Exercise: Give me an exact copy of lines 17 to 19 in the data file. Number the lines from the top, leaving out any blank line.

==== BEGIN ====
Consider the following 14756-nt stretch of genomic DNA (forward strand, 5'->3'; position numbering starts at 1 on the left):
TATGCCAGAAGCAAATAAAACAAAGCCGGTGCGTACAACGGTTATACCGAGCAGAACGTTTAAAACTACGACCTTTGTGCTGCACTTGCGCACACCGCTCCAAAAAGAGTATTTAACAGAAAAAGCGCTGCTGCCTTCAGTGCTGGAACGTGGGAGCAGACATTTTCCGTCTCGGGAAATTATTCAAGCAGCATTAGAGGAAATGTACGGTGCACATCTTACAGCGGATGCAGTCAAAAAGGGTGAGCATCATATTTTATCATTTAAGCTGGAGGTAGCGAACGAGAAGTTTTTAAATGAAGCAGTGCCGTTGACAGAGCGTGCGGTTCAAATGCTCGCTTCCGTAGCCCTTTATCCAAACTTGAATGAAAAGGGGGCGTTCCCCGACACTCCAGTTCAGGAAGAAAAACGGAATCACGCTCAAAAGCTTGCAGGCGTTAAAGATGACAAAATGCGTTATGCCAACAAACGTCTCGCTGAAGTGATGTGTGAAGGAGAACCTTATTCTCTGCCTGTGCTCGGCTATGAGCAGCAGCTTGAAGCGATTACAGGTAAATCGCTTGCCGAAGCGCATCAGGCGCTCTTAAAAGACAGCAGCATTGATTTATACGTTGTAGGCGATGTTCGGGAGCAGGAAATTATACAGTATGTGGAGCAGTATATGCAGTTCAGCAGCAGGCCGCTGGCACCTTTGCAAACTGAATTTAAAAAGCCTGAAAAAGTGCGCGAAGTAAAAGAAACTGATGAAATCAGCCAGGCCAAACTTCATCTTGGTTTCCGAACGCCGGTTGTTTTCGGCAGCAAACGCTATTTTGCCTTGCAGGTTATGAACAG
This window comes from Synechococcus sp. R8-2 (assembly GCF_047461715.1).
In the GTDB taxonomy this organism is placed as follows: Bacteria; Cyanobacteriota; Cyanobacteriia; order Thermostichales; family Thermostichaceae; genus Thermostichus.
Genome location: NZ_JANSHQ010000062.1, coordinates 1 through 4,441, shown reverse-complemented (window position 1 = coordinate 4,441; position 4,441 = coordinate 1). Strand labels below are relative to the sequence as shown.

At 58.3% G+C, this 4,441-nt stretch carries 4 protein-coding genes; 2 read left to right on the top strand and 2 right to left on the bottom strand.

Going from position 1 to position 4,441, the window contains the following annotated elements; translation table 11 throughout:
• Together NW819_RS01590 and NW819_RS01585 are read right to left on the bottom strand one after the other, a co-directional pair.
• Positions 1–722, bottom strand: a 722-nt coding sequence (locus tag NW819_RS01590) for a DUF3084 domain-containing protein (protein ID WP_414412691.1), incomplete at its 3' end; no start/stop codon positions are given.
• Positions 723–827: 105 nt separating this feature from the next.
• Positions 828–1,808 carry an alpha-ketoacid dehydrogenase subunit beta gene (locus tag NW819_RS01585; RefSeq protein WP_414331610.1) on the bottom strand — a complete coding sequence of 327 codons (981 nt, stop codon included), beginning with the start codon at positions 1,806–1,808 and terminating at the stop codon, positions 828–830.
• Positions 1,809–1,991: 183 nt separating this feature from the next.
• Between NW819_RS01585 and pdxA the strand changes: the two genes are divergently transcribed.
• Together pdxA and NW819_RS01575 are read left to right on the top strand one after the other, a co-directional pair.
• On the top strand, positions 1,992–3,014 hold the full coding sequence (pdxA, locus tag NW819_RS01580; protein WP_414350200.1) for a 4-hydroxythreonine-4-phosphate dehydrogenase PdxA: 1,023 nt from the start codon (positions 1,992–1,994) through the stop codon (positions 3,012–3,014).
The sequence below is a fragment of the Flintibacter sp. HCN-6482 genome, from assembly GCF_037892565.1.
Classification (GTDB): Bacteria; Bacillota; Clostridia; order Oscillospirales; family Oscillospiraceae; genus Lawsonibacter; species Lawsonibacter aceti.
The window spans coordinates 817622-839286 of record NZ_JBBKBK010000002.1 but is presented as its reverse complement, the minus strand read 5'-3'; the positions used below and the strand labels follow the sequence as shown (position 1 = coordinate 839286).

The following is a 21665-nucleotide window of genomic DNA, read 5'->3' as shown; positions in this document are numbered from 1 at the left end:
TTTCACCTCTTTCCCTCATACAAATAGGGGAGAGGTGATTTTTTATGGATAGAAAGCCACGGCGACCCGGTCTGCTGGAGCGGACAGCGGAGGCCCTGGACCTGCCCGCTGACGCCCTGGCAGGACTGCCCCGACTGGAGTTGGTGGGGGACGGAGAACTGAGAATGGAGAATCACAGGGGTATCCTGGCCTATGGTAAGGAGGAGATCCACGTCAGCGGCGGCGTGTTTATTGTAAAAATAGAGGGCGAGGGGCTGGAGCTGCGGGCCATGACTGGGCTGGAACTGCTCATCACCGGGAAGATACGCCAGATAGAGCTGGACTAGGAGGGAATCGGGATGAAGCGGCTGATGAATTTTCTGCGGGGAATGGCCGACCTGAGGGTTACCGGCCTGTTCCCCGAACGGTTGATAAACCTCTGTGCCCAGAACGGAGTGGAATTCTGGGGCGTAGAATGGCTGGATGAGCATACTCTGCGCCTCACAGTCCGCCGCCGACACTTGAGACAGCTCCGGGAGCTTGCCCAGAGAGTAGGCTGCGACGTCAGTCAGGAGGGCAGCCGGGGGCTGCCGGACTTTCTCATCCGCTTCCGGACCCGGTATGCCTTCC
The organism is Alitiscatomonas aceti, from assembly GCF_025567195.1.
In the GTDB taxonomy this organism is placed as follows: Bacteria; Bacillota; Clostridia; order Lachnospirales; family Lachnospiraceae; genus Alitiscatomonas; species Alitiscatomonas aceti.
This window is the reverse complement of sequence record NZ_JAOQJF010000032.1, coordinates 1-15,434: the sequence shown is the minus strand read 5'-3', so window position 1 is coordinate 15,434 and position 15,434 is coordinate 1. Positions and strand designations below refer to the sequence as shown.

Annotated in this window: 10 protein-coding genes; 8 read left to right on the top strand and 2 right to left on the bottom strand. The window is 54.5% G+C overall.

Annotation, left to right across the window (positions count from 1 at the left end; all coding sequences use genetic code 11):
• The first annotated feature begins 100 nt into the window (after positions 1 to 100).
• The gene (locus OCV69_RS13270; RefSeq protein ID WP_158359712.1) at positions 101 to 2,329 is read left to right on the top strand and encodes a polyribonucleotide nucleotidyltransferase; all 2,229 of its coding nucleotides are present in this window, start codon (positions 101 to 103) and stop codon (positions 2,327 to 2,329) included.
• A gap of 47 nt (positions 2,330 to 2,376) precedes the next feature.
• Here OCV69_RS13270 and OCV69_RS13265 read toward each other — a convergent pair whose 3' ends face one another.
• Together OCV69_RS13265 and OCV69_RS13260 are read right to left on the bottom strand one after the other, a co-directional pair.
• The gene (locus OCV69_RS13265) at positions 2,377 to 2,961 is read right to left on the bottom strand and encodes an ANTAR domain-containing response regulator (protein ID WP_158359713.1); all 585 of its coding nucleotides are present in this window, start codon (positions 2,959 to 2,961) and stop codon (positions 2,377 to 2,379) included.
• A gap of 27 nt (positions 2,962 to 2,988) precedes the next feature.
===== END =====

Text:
Classification (GTDB): Bacteria; Bacillota; Clostridia; order Oscillospirales; family Oscillospiraceae; genus Lawsonibacter; species Lawsonibacter aceti.
The window spans coordinates 817622-839286 of record NZ_JBBKBK010000002.1 but is presented as its reverse complement, the minus strand read 5'-3'; the positions used below and the strand labels follow the sequence as shown (position 1 = coordinate 839286).

The following is a 21665-nucleotide window of genomic DNA, read 5'->3' as shown; positions in this document are numbered from 1 at the left end: